GAO: Extraneous Information Sinks Offeror’s Proposal

A recent GAO decision should serve to caution offerors to be careful what they include with their proposals. Any information that contradicts the proposal or otherwise does not conform to the terms of the solicitation could result in disqualification.

In Independent Systems, Inc., B-413246 (Comp. Gen. Sept. 15, 2016), GAO held that the agency could reasonably disqualify an offeror based on extraneous information the offeror included with the intent of providing the agency with more information, but not changing the terms of the offer.

The case involved a Bristow, Virginia, company called Independent Systems, Inc., that sought a Forest Service contract to provide two bulldozers for use at Coconino National Forest in Flagstaff, Arizona. The solicitation was available to holders of a BPA for heavy equipment. The solicitation required the bulldozers to be delivered F.O.B. to Coconino National Forest on or before August 31. (F.O.B. is a shipping method that stands for “Free On Board.”) The solicitation incorporated the terms of the underlying BPA, which included FAR 52.212-4 (Contract Terms and Conditions – Commercial Items). FAR 52.212-4 provides, among other things, that payment shall be made after delivery and acceptance; the clause does not provide for prepayment or contract financing.

Independent Systems, a BPA holder, submitted a proposal in response to the Forest Service solicitation. Like many contractors, Independent Systems did not simply have two spare bulldozers laying around. Rather, it proposed to buy them from a manufacturer should it be awarded the contract.

When Independent Systems submitted its proposal, it included the manufacturer’s brochures for each bulldozer and a two-page manufacturer’s “terms and warranty” document, which, according to Independent Systems, related to its contemplated purchase of the bulldozers. Independent Systems’ proposal quoted a price for each bulldozer, offered to deliver the goods F.O.B. within three months of the order, and asked the Contracting Officer to refer to the “attached file” for details of the proposed equipment and warranty.

The file, consisting of the manufacturer’s brochures and terms and warranty document, included three clauses that gave the Contracting Officer cause for concern. The first said that all prices were Ex-Factory or F.O.B. (Florida, Texas, or California). This contradicted the solicitation’s F.O.B. Arizona requirement. The second required all orders to be paid in full before shipping, which directly contradicted the BPA’s payment terms under FAR 52.212-4. The third said that prices and specifications were subject to change without notice. The contracting officer worried that meant that Independent Systems would not be bound to perform. The Contracting Officer therefore concluded that Independent Systems’ offer had taken exception the solicitation’s delivery and payment terms and eliminated the offer from the competition.

Independent Systems filed a GAO bid protest challenging its exclusion. Independent Systems argued, basically, that all three of the concerning terms would apply to it, but not to the government. As a practical matter, this argument would seem to make sense. Independent Systems’ plan was to buy the bulldozers under whatever conditions it could negotiate from the manufacturer, then turn around and sell the bulldozers to the government under the conditions the government required. Indeed, by the time the government got its hands on the bulldozers, Independent Systems would have concluded its transaction with the manufacturer. In fact, in its protest, Independent Systems characterized these documents as “an additional item for evaluation, even though it was not required [by] the BPA[.]”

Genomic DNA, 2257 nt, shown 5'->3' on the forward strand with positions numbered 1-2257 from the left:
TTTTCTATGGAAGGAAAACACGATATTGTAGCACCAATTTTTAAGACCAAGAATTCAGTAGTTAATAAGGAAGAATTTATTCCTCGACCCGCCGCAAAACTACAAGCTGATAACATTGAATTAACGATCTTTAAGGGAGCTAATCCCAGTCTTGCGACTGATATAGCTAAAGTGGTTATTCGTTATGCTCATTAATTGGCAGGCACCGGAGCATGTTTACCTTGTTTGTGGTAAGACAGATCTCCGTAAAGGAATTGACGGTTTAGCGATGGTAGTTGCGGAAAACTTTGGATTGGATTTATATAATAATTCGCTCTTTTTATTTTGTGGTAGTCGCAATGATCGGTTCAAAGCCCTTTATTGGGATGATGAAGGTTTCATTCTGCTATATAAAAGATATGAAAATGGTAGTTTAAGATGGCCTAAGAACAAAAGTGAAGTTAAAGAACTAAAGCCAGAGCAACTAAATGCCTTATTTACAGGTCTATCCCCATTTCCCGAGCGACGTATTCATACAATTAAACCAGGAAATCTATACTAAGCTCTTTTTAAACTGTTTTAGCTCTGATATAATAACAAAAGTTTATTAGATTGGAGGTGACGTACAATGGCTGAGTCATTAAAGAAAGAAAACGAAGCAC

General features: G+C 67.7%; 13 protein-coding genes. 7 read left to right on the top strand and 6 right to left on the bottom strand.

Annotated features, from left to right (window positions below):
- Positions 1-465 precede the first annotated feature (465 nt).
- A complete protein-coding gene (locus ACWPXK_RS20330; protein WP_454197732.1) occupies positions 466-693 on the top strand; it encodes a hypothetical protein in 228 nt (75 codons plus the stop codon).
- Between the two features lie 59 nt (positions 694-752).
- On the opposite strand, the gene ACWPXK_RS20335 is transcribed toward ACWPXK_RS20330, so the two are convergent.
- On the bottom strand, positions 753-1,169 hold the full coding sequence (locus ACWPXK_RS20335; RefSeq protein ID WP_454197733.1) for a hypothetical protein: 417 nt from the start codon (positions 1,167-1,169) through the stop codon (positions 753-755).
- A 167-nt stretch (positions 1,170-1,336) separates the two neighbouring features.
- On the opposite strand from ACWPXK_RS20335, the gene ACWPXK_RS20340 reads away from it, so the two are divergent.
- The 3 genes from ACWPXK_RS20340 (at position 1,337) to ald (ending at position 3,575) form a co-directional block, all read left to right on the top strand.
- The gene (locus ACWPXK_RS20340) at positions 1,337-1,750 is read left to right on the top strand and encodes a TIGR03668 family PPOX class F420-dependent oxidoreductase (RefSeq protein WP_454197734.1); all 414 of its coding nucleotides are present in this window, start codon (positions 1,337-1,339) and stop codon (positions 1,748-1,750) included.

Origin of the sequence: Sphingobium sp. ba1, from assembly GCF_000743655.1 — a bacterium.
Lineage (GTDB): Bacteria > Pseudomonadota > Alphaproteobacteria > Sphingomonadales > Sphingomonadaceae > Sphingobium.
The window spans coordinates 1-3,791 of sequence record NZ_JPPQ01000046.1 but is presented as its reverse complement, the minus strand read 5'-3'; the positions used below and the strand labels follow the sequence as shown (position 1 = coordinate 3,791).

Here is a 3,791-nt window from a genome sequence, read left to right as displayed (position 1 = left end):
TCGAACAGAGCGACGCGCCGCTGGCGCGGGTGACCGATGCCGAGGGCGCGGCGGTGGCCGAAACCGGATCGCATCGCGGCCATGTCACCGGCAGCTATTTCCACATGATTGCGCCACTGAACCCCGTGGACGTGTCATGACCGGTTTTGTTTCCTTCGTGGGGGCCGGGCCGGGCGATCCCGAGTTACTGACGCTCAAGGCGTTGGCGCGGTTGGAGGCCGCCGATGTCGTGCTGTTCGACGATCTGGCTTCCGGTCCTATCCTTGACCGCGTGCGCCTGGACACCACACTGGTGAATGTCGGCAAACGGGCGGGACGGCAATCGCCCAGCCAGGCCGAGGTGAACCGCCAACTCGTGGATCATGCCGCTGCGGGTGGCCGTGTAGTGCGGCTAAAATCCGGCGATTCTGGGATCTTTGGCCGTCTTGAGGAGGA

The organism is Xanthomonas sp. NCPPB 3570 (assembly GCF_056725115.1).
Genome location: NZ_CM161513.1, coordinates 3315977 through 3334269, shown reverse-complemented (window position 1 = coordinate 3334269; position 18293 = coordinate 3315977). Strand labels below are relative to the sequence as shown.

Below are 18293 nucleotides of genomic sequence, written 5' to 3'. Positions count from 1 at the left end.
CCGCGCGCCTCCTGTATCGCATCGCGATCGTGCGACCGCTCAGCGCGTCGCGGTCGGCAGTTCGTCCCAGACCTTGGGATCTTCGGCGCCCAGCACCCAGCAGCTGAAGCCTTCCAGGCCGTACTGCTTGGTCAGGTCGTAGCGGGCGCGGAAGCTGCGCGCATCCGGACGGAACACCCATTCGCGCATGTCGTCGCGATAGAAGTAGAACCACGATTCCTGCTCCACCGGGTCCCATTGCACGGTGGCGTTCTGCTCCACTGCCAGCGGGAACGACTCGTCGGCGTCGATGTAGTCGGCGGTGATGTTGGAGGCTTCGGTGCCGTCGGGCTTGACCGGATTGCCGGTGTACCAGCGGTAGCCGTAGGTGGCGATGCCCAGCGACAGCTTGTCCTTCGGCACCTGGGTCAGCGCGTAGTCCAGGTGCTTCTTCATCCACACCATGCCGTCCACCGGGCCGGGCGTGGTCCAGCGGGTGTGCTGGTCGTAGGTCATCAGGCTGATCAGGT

Nevertheless, GAO held that the Forest Service did nothing wrong in rejecting the proposal. GAO wrote that “it was not at all clear from [Independent Systems]’s proposal which delivery and payment terms the firm was actually offering to the Forest Service.” GAO pointed out that various provisions of the manufacturer’s warranty pages “contained conditions expressly applicable to the ‘buyer’ and ‘user’ of the equipment,” which could mean the government. Said GAO: “[I]nstead of making its proposal more thorough by including the manufacturer’s terms and warranty document, as the protester urges, that document actually introduced ambiguities and inconsistencies into [Independent Systems]’s offer that the Forest Service was not required to reconcile.” GAO concluded:

[Independent Systems] concedes that there was no need to include the manufacturer’s warranty terms as part of [Independent System]’s proposal. Thus, as the contracting officer admonished [Independent Systems], if the manufacturer’s terms and conditions did not apply to the Forest Service, then [Independent Systems] should not have included those terms and conditions in its proposal.

In other words, GAO said any confusion was caused by Independent Systems’ decision to include the brochures and manufacturer warranties. Because Independent Systems was not required to include this information, it should have just left it out.

Years ago, when I was a small-town newspaper reporter, our newsroom mantra was “when in doubt, keep it out.” Apparently, those wise words would have also served this protester well. As the Independent Systems decision demonstrates, offerors should carefully review their proposals to ensure that any information that isn’t strictly required by the solicitation doesn’t undermine the proposal.